Breaking Five Common Myths in Data Loss Prevention

Data loss prevention (“DLP”) is an ever-growing development field. In that same light, the DLP of today is diametrically different than the DLP of yesterday. Let’s be real and admit that companies today are aware that DLP strategy is important, since today’s environment includes extremely high transferability of data across virtually an unlimited number of platforms and devices. While businesses a decade ago had the luxury of not worrying as much about DLP, their successors don’t get that same opportunity. A modern business knows proper DLP polices help prevent significant threats to the organization, sales pipeline and structure. Here are 5 DLP myths that need to be broken so DLP strategies can be implemented and can operate more effectively.

Myth # 1: DLP Requires a Vast Amount of Resources to Maintain

This myth is riddled in small and medium enterprises. Rightfully so, because there is a perception that DLP requires resources that may not fit everyone’s budget. To be fair, it is always important in the business world to weigh costs and benefits, and a DLP initiative shouldn’t be treated any differently. However, modern DLP systems don’t have to cost an arm and a leg to implement and to maintain. In fact, most modern DLP systems have been developed to be flexible and to cater toward a multitude of budgets with different goals in mind. Gone are the days where DLP was made from a cookie-cutter formula with a set cost and result1.

Myth # 2: There is a Significant Lead Time in DLP – by the Time it is Implemented, it is already Outdated

Historic DLP initiatives took time to implement. This often caused frustration, due to the danger that by the time the DLP process was fully operational, enough developments in the market would outdate the current system. Modern DLP works differently, however, in that the processes are more segmented and built to work individually and in unison. The result is that DLP systems can be implemented in timely phases that allow for the acceleration of the DLP strategy and the ability to cater the implementation based on real-time development1.

Myth # 3: DLP is One Person’s Problem, but Not Mine

Successful DLP is built around a company culture and strategy. As a result, DLP cannot be tossed off as one person’s problem instead of a company-wide problem. What this means is that today’s DLP initiatives need to be shared in the company. This is due to the proliferation of electronic data use across businesses—even the junior-most employee often has significant access to data that needs to be protected! As a result, today’s DLP must be built around a culture of training, learning and responsibility across all levels2.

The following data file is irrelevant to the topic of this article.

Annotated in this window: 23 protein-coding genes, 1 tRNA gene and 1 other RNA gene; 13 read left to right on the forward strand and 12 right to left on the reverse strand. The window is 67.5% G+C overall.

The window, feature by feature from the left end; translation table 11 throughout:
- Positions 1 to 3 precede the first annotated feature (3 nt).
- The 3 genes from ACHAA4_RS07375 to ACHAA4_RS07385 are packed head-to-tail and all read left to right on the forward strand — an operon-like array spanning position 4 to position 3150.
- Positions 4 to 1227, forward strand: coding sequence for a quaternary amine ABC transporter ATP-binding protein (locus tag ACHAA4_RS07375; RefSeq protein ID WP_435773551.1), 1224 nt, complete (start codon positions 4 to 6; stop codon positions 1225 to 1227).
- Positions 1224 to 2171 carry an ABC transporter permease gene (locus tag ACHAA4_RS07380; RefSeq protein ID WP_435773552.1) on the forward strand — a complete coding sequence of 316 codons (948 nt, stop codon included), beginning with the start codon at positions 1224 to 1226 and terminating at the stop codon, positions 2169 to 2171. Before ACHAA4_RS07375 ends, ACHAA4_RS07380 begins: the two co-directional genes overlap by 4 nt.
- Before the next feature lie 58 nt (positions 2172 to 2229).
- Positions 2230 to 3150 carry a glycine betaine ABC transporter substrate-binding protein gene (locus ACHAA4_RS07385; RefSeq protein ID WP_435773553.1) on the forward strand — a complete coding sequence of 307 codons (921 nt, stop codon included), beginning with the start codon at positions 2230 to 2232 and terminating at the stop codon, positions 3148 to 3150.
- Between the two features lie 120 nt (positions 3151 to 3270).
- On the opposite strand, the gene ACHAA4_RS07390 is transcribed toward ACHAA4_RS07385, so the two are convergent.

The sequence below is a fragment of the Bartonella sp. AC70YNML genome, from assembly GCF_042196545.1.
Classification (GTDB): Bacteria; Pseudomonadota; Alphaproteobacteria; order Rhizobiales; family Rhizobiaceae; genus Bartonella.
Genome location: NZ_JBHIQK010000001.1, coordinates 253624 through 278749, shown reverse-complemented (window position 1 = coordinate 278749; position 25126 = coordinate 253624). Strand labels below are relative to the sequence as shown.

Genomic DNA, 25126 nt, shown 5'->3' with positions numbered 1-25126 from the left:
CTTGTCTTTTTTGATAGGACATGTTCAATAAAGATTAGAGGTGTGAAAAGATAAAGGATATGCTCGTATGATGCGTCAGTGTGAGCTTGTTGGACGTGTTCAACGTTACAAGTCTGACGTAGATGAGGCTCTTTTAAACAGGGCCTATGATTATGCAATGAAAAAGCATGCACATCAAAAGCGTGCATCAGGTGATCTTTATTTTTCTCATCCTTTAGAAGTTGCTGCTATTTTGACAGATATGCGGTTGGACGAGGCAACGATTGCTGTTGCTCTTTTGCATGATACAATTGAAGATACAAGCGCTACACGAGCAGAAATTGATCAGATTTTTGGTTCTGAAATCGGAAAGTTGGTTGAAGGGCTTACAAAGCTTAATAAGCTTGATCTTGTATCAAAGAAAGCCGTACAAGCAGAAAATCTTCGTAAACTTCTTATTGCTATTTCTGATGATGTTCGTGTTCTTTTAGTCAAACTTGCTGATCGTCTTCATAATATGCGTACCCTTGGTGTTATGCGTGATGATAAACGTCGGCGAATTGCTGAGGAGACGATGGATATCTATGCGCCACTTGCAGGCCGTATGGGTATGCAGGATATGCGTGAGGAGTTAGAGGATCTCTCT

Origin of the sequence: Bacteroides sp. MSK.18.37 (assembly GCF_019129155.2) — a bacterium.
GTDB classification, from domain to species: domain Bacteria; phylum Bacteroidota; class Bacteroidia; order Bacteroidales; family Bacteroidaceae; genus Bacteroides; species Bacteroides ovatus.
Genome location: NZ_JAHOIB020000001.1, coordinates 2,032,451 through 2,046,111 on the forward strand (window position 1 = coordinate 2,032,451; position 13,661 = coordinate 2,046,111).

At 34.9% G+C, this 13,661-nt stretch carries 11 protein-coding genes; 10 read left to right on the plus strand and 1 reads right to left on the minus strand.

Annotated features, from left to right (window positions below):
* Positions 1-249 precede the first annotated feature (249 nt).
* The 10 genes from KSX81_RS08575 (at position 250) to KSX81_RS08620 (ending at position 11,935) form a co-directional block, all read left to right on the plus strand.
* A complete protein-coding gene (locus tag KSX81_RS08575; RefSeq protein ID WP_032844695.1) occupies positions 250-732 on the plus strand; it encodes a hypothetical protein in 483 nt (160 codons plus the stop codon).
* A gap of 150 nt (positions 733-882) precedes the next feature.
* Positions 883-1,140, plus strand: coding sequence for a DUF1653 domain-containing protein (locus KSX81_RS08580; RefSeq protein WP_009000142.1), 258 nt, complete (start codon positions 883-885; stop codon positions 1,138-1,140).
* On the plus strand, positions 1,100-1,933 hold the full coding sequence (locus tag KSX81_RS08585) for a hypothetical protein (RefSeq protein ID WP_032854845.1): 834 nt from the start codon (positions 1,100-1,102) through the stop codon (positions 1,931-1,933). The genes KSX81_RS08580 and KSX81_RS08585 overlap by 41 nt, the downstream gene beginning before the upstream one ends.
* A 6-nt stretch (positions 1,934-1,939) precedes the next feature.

Myth # 4: Once we Implement DLP, we can let it Ride to do its Work Without Monitoring

Wouldn’t it be great if this were the case? Unfortunately, it is not so. Though today’s DLP has evolved to the point where it can be left to many effective automated processes, there is still a degree to which monitoring and improvement are necessary. Said differently, a DLP strategy is a living system, similar to other business processes. Therefore, once a DLP system is implemented, there should be additional systems in place to continuously grow and work with the system so it is more effective over time. DLP systems are like gardens: They need to be maintained or there is risk of weed overgrowth3.

Myth # 5: Let’s Just Protect the Most Important Things and let the Rest be at Risk. The Other Stuff isn’t As Important, so who Cares if the Small Stuff Slides?

DLP systems do not work in a vacuum. It is often a trap that the fiscally concerned may consider—cut out some DLP concepts to save in the short term. To reiterate, DLP systems are not effective if there are weak spots all around. Actually, weakness in one area may lead to weaknesses elsewhere downstream. To be effective, DLP systems should be set up to work in unison without one area being a strong spot at the expense of another. Companies need to focus on making sure the whole DLP system operates effectively4.

DLP initiatives are important. Nevertheless, a number of myths still swim around in the market and can prevent a business from realizing its full DLP potential. Being on top of these myths is important and can add value to any business looking to further its DLP initiatives.

Citations:

1Fajer, Salo. “Debunking the Common Myths of Data Loss Prevention (DLP).” ITProPortal. 26 July 2016. http://www.itproportal.com/2016/07/26/debunking-the-common-myths-of-data-loss-prevention-dlp/.

2The Absolute Security Insider. “Posts with Tag: Data Loss Prevention.” Absolute. 22 June 2016. https://blogs.absolute.com/tag/data-loss-prevention/.

3IT Business Edge. “Data Loss Prevention: 5 Reasons You Need to Step up Your     Game.” http://www.itbusinessedge.com/slideshows/data-loss-prevention-5-reasons-you-need-to-step-up-your-game-07.html.

4Kolochenko, Ilia. “Five Most Common Myths About Web Security.” CSO. 3 May 2016. http://www.csoonline.com/article/3064681/application-development/five-most-common-myths-about-web-security.html.